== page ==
The United States District Court for the Middle District of Alabama has made what could be a landmark decision in determining whether a person having Covid and presenting symptoms of the virus can now be classed as disabled. It has ruled that a nursing assistant fired for following quarantine protocols after testing positive for Covid-19 is able to pursue her employer for disability bias. The Court held that the terminated nursing assistant sufficiently asserted that her symptoms could constitute an actual disability under the American Disabilities Act (ADA), or that her employer regarded her as disabled, allowing her lawsuit to move forward. The US Equal Employment Opportunity Commission has previously said that Covid-19 may qualify as a disability. What the decision now supports, is that when an employee is presenting symptoms, the likelihood of Covid-19 qualifying as disability under the ADA increases.

Demand to protect cannabis users at work intensifies

Cannabis legalization advocates are renewing their calls for states to do more to protect workers. Although 37 states allow adults to use marijuana medically or recreationally, in most of those states, people can be still fired or denied a job for using cannabis in their free time. Campaigners also say workplace drug testing – which is mandatory for some employers – has become an equity issue, as tests are more common in blue-collar jobs and disproportionately affect non-white workers. Amazon, the nation’s second-largest private employer announced plans last summer to stop requiring job candidates to pass a marijuana drug test. Amazon executives said the growing number of states legalizing marijuana, combined with equity concerns and the tight labor market were all part of this decision.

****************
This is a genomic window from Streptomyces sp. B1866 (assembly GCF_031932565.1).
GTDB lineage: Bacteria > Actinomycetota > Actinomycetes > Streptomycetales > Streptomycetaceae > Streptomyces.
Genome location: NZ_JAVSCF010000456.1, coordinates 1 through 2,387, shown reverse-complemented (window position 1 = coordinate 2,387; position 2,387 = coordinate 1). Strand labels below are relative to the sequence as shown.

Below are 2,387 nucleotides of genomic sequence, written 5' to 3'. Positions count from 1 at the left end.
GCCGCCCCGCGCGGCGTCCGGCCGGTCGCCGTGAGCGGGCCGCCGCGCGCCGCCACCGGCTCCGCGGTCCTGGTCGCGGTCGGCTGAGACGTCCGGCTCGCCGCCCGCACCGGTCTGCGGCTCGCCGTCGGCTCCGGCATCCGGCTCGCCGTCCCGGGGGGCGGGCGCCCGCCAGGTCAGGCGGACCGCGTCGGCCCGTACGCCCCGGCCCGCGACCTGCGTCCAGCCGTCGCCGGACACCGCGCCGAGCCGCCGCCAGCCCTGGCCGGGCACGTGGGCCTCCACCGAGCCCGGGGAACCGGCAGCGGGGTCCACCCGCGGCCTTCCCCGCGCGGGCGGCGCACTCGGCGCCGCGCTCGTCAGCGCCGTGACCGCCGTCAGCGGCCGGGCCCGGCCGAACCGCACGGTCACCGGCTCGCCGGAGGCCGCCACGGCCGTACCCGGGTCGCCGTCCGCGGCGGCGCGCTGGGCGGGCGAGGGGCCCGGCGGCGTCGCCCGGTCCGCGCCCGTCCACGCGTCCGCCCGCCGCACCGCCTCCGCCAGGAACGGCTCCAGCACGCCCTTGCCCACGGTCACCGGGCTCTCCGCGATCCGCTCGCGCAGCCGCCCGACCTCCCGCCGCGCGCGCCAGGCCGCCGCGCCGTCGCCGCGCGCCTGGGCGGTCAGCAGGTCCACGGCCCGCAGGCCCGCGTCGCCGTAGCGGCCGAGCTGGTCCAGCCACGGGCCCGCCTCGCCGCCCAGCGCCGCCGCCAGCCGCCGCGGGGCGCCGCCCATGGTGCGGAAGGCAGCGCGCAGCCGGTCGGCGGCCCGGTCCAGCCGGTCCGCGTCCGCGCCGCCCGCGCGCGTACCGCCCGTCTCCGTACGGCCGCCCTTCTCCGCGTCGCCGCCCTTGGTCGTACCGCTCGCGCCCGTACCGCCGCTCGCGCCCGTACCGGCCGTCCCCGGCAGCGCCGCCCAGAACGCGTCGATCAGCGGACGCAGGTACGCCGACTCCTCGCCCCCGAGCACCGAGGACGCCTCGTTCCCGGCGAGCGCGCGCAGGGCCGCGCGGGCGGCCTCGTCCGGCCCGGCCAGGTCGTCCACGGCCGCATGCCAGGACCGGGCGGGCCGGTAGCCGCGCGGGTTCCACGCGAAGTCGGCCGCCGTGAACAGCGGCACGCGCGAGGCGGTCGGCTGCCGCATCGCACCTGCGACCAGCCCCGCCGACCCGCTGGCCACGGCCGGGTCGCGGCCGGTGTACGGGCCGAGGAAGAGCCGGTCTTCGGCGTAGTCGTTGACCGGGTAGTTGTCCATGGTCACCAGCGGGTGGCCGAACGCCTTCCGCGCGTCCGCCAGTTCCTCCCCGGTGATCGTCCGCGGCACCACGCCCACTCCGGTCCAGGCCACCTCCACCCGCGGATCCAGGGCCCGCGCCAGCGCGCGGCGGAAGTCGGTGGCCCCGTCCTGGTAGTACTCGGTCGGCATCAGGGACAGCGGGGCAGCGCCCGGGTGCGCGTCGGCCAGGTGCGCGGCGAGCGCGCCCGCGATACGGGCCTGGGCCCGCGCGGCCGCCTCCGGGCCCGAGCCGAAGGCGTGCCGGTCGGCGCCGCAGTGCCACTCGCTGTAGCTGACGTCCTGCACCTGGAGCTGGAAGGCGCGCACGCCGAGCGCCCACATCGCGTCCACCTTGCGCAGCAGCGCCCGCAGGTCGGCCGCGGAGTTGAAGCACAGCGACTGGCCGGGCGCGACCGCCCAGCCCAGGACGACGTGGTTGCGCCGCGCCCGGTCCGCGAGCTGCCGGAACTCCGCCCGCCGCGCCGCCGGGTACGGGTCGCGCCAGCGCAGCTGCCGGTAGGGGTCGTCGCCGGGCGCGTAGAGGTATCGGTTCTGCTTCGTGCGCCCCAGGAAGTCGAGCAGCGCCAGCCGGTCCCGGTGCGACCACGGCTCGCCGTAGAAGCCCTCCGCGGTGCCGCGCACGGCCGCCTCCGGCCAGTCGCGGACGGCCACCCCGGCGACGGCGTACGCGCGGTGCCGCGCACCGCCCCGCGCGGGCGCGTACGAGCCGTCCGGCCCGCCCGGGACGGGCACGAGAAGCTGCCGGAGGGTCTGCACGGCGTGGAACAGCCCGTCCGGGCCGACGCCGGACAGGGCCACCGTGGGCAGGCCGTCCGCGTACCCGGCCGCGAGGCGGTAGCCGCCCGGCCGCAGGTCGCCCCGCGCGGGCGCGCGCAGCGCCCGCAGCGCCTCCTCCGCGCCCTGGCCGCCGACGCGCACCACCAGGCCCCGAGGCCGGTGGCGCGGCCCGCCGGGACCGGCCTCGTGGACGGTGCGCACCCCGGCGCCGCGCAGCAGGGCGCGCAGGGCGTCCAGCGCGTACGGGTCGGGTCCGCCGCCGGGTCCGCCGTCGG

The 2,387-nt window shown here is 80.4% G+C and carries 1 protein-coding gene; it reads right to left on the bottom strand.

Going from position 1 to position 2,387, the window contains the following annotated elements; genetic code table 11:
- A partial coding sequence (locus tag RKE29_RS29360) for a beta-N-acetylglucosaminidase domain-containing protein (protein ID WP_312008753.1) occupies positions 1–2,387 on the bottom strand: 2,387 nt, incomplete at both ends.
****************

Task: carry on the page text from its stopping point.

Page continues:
Morgan Stanley finds reticence to offer staff equity

Data from Morgan Stanley’s just-published ‘State of Equity Plan Management at Private and Public Companies’ report finds big differences in the way public and private firms treat offering staff equity. It finds just 35% of private companies offer equity to executives and all employees, compared to 43% of public companies. Moreover, when asked about any initiatives undertaken to retain employees in the past year, 48% of public companies said they’d expanded their offering of equity to a wider range of employees versus 35% of private companies. Data showing private firms lag behind comes despite the research also finding nearly one in three (32%) HR decision-makers said their number one goal for offering equity compensation was to attract and retain talent.



This article is part of a series called The Most Interesting HR Stories of the Week.